E: I’d like to play in Melbourne and Brisbane sometime. Some of the venues I play in are really great … some are not so good, and I’m starting to avoid those ones. Some pubs have music incidentally — they look like they’ve had their arms twisted. It’s like somebody’s told them, ‘Put some music on here — it might make you some money’, but the venue is not really set up for music. There’ll be video screens on all the time, or the room won’t be properly set up, or the PA will be dodgy. So I’m trying not to play at those venues in preference to ones which
have an actual stage and sound system — even a sound person. These places
have music because they actually think it’s a good idea, rather than using it as a way of just making a bit of extra cash. Music is not my main money-making activity, so I can afford to choose the venues I play.

B: Do you have any marketing ideas or ambitions that you haven’t put into practice yet?

E: Oh yeah, lots! I think I could do a lot more promotion for my CDs and for my
shows. I’d also like to have my own web domain name so that people can easily find ‘’ or something like that. I’d like to set up a run of really good gigs and maybe take out an advert in the street press. It’s just a case of how much time I’ve got, and how badly I want it. There’s no point advertising yourself as the fourth name on the bill on a Sunday afternoon. I’d need to look at doing ‘showcase’ gigs and things like that.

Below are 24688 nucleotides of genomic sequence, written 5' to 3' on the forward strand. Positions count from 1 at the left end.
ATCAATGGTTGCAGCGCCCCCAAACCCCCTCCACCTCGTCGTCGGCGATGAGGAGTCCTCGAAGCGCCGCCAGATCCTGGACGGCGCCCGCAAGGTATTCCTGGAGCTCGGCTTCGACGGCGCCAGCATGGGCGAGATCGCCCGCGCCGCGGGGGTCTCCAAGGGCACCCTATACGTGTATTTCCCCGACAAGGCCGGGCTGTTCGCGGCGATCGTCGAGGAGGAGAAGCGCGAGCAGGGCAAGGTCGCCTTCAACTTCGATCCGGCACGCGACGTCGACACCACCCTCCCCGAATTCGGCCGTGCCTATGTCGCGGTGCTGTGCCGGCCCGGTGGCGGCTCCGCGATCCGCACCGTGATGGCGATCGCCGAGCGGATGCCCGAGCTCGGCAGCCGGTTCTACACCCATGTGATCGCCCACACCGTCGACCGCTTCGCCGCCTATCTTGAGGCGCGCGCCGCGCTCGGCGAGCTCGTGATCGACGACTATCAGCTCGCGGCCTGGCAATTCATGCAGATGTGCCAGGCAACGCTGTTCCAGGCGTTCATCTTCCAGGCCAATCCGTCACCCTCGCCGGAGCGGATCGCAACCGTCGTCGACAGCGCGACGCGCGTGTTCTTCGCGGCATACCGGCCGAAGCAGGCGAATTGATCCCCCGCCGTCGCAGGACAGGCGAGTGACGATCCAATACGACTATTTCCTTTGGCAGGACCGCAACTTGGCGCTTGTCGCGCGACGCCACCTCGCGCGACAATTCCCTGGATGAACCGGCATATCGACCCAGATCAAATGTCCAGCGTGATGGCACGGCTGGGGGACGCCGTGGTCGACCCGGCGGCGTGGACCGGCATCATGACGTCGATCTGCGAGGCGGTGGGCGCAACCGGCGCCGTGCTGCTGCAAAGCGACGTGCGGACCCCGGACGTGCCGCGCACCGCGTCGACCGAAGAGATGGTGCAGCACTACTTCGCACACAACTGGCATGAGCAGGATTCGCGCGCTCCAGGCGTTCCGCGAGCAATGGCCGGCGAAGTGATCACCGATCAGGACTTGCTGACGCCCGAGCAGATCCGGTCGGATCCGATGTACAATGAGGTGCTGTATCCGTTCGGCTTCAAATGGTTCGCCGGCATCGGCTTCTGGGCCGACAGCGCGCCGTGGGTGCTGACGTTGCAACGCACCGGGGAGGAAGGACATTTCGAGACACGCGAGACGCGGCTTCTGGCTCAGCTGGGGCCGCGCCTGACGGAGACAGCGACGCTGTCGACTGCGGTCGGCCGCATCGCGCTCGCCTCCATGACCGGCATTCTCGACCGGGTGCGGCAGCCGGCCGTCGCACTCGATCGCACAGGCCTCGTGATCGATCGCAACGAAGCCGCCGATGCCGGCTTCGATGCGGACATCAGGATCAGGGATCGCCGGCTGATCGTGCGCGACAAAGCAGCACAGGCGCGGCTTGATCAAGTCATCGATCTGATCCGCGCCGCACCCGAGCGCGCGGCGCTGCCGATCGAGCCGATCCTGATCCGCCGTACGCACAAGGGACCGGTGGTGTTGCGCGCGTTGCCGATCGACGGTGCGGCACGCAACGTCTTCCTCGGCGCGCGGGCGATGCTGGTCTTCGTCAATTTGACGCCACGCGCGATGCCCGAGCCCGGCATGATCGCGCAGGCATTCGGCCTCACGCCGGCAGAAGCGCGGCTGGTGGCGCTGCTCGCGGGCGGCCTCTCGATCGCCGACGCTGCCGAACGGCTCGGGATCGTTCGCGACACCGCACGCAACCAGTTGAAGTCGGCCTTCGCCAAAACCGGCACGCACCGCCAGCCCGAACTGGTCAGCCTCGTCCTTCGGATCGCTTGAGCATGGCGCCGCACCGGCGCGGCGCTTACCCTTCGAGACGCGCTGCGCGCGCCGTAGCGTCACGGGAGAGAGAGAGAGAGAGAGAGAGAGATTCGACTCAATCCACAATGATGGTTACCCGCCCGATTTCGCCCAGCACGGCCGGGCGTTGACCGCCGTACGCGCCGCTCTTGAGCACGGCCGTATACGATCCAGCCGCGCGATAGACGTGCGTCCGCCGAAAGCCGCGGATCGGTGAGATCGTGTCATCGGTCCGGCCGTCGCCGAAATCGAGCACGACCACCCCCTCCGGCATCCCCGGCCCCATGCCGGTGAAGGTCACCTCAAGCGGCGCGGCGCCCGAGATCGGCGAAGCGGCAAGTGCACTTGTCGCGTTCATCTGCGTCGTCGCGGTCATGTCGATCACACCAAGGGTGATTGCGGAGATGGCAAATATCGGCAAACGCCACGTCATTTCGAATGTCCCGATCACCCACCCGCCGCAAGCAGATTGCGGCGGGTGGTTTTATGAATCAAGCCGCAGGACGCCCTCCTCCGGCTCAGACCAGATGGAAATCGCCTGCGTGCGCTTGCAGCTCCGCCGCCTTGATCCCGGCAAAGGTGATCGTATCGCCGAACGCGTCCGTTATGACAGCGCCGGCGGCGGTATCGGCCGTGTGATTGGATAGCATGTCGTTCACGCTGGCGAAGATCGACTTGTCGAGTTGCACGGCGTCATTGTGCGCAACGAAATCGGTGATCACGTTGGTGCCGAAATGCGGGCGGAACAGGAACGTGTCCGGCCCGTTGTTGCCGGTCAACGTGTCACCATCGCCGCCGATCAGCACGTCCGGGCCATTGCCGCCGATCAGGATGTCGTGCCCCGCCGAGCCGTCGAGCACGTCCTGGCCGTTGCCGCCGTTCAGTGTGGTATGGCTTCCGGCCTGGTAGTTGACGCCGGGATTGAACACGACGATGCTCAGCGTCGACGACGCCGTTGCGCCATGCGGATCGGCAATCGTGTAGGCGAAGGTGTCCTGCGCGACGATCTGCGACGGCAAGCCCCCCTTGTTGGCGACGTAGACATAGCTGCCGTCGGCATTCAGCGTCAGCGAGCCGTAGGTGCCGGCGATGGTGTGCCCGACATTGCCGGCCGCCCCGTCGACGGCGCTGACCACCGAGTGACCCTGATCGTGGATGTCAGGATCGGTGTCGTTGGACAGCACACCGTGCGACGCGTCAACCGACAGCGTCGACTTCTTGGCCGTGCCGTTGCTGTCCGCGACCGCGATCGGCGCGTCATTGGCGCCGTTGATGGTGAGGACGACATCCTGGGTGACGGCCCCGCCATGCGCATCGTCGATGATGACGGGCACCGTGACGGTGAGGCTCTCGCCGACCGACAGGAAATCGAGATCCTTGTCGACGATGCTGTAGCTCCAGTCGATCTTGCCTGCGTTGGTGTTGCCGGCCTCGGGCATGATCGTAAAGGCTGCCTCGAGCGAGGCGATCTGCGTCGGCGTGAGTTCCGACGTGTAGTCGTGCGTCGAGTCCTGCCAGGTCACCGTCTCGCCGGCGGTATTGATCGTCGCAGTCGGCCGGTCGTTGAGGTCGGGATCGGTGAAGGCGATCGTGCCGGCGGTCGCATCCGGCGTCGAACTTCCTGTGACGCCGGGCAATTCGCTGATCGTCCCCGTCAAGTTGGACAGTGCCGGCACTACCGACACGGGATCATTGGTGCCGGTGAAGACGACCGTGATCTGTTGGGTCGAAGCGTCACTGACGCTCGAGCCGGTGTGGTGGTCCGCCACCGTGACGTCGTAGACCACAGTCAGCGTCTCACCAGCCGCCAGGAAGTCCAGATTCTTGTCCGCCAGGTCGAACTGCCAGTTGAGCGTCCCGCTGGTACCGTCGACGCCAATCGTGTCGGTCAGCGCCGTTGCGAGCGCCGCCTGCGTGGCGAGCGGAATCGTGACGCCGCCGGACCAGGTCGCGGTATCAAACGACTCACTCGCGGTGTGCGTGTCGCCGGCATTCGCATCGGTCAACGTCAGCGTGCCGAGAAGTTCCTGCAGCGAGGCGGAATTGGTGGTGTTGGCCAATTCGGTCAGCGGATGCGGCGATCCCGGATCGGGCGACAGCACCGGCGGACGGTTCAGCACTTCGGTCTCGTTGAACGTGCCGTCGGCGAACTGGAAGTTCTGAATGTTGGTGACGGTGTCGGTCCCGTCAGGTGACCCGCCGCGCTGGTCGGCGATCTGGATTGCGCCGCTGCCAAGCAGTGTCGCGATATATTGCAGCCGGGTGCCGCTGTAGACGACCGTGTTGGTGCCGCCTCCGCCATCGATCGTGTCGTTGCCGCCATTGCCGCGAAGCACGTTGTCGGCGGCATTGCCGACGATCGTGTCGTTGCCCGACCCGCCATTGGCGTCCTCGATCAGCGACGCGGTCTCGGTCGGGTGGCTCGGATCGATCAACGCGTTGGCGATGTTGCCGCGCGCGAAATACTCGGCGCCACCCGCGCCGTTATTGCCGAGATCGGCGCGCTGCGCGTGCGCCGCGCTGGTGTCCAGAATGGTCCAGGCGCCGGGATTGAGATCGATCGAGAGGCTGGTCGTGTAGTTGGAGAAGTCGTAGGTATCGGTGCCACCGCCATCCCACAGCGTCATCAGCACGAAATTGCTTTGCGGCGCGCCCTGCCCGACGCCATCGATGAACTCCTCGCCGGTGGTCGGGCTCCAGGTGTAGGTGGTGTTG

B: What are the key factors stopping you from doing those showcase gigs?

E: Time, confidence … I’m just not sure how successful they would be. I’m not really experienced in setting up my own gigs. The way I look at it is that there are small-time musicians who are bitter about not being famous, and small-time musicians who are just not that ambitious — and I think that’s me. I’m just in it to write and play songs, really. I’d rather not become bitter and complain about the lack of opportunities, or venues, or people to come and adore me at gigs. If I did more promotion and really got out there and pushed, I might have different results, but I tend not to do that because I’m not very good at self-promotion on that scale. It’s all about confidence, I think.